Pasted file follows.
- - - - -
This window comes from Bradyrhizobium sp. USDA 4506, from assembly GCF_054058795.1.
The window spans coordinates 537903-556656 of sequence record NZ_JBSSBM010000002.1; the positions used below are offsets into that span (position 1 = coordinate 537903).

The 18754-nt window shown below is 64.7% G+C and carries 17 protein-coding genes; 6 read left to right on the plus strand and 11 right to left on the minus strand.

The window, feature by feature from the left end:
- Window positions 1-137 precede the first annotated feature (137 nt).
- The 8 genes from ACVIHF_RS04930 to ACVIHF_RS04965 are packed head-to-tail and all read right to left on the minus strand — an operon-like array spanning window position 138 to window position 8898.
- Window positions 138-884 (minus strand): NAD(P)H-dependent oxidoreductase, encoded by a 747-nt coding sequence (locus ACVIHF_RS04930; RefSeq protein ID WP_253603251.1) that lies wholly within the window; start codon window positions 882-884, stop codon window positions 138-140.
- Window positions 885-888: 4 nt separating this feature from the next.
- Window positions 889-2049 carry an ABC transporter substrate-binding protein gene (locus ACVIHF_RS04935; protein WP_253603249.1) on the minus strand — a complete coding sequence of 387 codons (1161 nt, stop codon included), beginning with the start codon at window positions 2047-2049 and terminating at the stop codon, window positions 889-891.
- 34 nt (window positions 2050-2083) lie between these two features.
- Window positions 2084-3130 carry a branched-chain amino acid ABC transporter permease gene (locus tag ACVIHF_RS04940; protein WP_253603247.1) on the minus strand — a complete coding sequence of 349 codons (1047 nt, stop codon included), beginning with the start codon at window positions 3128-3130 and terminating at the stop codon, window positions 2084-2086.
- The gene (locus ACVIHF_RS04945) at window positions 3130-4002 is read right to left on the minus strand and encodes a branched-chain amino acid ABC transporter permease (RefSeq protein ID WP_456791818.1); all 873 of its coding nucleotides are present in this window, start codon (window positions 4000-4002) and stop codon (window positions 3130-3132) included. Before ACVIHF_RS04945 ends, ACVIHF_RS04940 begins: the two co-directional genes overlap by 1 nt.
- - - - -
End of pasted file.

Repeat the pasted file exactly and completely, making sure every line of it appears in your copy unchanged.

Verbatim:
This window comes from Bradyrhizobium sp. USDA 4506, from assembly GCF_054058795.1.
The window spans coordinates 537903-556656 of sequence record NZ_JBSSBM010000002.1; the positions used below are offsets into that span (position 1 = coordinate 537903).

The 18754-nt window shown below is 64.7% G+C and carries 17 protein-coding genes; 6 read left to right on the plus strand and 11 right to left on the minus strand.

The window, feature by feature from the left end:
- Window positions 1-137 precede the first annotated feature (137 nt).
- The 8 genes from ACVIHF_RS04930 to ACVIHF_RS04965 are packed head-to-tail and all read right to left on the minus strand — an operon-like array spanning window position 138 to window position 8898.
- Window positions 138-884 (minus strand): NAD(P)H-dependent oxidoreductase, encoded by a 747-nt coding sequence (locus ACVIHF_RS04930; RefSeq protein ID WP_253603251.1) that lies wholly within the window; start codon window positions 882-884, stop codon window positions 138-140.
- Window positions 885-888: 4 nt separating this feature from the next.
- Window positions 889-2049 carry an ABC transporter substrate-binding protein gene (locus ACVIHF_RS04935; protein WP_253603249.1) on the minus strand — a complete coding sequence of 387 codons (1161 nt, stop codon included), beginning with the start codon at window positions 2047-2049 and terminating at the stop codon, window positions 889-891.
- 34 nt (window positions 2050-2083) lie between these two features.
- Window positions 2084-3130 carry a branched-chain amino acid ABC transporter permease gene (locus tag ACVIHF_RS04940; protein WP_253603247.1) on the minus strand — a complete coding sequence of 349 codons (1047 nt, stop codon included), beginning with the start codon at window positions 3128-3130 and terminating at the stop codon, window positions 2084-2086.
- The gene (locus ACVIHF_RS04945) at window positions 3130-4002 is read right to left on the minus strand and encodes a branched-chain amino acid ABC transporter permease (RefSeq protein ID WP_456791818.1); all 873 of its coding nucleotides are present in this window, start codon (window positions 4000-4002) and stop codon (window positions 3130-3132) included. Before ACVIHF_RS04945 ends, ACVIHF_RS04940 begins: the two co-directional genes overlap by 1 nt.